Group XVI description

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Nigeria group XVI
Group description: Ag/RD
Service years: 1965-67
Number of volunteers : 60
Trained at : MSU & St. Croix
Arrived before 1st coup, left before Eastern Region evacuation .

70 Volunteers, Ag/Rd Group. In-country service September. 1965 through June 1967 (or so).” (Mike Goodkind, 23 Mar 2000)



“We trained at Michigan State U in East Lansing.” (Mike Goodkind, 26 Mar 2000) "We spent 8 weeks there and started training in July? We had the use of bicycles. An all male group, we lived in a dorm, studied language, culture, community development, how to raise pigs, chickens, listened to descriptions of palm trees and yams and took care of Carl Sandburg goats among other things. I learned that volunteers were 'deselected'", rather than "Let go" or "fired". I think we were out of our dorm rooms at MSU before the students arrived. --Rcollman 20:51, 31 October 2007 (EST)

We were so YOUNG: Nigeria 16 Training Directory.

St. Croix

"We went to St. Croix in the US Virgins for 4 or 5 weeks of training. We lived at and did construction at a camp (boy scouts?) on the dry side of the island. Some of us worked really hard. I remember claiming that my own work was hurricane proof, by the time a hurricane came it would be long gone. Half of us would ride in the "stake truck" over the mountains into Christiansted every night." --Rcollman 20:51, 31 October 2007 (EST)

We got a fun lesson in economics at the old hotel bar we frequented in C-sted. Local rum was 35 cents a drink. Rum and coke was a buck or $1.50. Shipping in coke bottles and making ice cubes (we learned in Nigeria they were ice blocks) was really expensive on an island. (User:emgoodkind 11/9)

Our main task was to build toilet seats. I think my job was to cut the holes in the middle and sand down the edges, which was really important.(User:emgoodkind 11/9)

We went to Montserrat in groups of 8 or so for 3 days. We assigned separate families who were scattered all over the island. Here I learned all about how wonderful mangos were to eat and that too much of mango could act like a powerful laxative in the middle of the night. While my group was there a jet thought it was landing at Antigua, crashed into the volcano on the southern end of the Montserrat. After training my flight number from San Juan to JFK was the one that had crashed. And of course there was a mechanical problem with one of the flaps which cause the plane to fly just slightly off kilter the whole trip. --Rcollman 20:51, 31 October 2007 (EST)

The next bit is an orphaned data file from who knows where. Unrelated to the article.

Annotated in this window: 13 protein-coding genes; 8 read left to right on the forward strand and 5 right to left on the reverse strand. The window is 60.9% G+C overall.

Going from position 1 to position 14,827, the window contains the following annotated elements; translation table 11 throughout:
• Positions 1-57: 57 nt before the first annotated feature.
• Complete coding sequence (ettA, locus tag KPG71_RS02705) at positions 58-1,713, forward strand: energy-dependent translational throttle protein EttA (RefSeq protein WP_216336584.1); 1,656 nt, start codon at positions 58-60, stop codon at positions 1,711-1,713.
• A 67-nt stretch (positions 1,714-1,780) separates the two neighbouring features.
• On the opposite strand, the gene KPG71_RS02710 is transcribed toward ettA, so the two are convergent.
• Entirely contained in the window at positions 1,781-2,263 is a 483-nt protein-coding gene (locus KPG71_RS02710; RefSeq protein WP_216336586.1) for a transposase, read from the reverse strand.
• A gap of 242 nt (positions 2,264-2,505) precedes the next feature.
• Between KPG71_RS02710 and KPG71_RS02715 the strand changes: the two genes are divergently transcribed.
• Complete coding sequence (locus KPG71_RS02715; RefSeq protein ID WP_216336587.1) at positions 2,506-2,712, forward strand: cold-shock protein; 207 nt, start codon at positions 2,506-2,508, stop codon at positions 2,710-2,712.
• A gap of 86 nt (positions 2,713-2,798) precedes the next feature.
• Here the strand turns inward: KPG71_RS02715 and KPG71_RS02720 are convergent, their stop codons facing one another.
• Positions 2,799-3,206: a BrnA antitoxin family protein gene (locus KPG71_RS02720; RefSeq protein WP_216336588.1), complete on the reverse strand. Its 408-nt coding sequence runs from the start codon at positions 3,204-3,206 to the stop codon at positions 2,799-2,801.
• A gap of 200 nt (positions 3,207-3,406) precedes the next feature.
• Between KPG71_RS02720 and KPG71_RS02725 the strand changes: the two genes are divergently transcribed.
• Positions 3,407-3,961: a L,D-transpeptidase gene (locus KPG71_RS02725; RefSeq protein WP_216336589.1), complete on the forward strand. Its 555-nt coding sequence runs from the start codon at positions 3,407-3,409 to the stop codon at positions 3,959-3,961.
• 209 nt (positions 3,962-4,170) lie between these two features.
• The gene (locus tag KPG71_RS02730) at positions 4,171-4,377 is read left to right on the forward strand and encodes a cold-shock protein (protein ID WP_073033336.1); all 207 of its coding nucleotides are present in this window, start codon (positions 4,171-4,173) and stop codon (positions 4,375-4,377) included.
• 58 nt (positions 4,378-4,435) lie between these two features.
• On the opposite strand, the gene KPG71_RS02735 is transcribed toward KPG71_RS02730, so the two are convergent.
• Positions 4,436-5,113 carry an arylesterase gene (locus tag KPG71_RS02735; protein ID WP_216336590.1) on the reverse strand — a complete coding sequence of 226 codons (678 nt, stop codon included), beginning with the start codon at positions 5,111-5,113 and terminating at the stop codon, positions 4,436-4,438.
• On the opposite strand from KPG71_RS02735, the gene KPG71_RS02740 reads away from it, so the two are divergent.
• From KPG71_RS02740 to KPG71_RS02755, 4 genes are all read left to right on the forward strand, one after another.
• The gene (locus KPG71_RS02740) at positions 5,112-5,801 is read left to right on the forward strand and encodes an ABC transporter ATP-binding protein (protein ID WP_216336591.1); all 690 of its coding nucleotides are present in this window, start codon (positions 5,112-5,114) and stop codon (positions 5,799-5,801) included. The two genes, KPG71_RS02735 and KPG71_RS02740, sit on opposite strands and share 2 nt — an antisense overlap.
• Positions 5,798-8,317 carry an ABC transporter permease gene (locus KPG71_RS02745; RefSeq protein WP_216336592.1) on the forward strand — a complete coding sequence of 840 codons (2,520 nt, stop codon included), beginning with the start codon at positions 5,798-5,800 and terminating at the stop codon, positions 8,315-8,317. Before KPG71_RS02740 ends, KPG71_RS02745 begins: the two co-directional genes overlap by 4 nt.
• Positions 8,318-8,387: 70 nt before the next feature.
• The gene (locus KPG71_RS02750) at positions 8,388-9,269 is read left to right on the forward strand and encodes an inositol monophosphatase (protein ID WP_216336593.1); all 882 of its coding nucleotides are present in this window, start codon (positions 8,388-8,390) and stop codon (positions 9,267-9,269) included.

After our initial 8 weeks of training at MSU and about 4 weeks in St. Croix, we went home on leave to pack. I am guessing this was at least 3 weeks long. Many of us flew into NYC and even the country boys managed to find a 'the house' via bus and trains, where we took a bus to JFK and flew to Lagos.--Rcollman 20:51, 31 October 2007 (EST)

In Country

"My passport says I entered Lagos Nov 6, 1965"

"I guess we had an in country briefing. Our group divided into regions and mine flew into Enugu. Part of our training was to go on tour of the region. I don't recall staff telling us who would be going where. I do remember Jacob Agwu (Perm Sec of the Ministry of Rural Development) turning to me while on tour and telling me I would see lots of raffia in Ikot Ekpene. That is how I knew I might be in 'he caught a penny'." --Chris Collman 13:58, 10 July 2008 (CDT)


Nigeria XVI was an Ag Rd group. Each region was slightly different, and each volunteer's situation was different.

Eastern Region

Nigeria XVI volunteers were assigned to positions in the new Ministry of Rural Development and the equally new Division of Rural Development. We were paid 50 Nigerian Pounds a month. With the military coup, the civil service essentially ran the administrative areas. A typical volunteer might live in government housing and report to both the Divisional Officer who in tern would report to the Ministry of Rural Development. Jacob Agwu was Secretary of the Ministry of Rural Development and joined us while we were on tour.

Job situations varied because of many factors. Just to name a few, the attitude of the local civil servants, receptiveness of villagers, ability of the volunteers and just plain chance. I think the Honda Motorcycles were not an option for our group. Most of us had Mini-Mokes and some of us were upgraded with Land Rovers after a year.

End of Service

Most of Nigeria XVI left just before fighting actually broke out in the Nigerian/Biafrian civil war.

See also

Group XVI stories

Group XVI bios

Group XVI Photos

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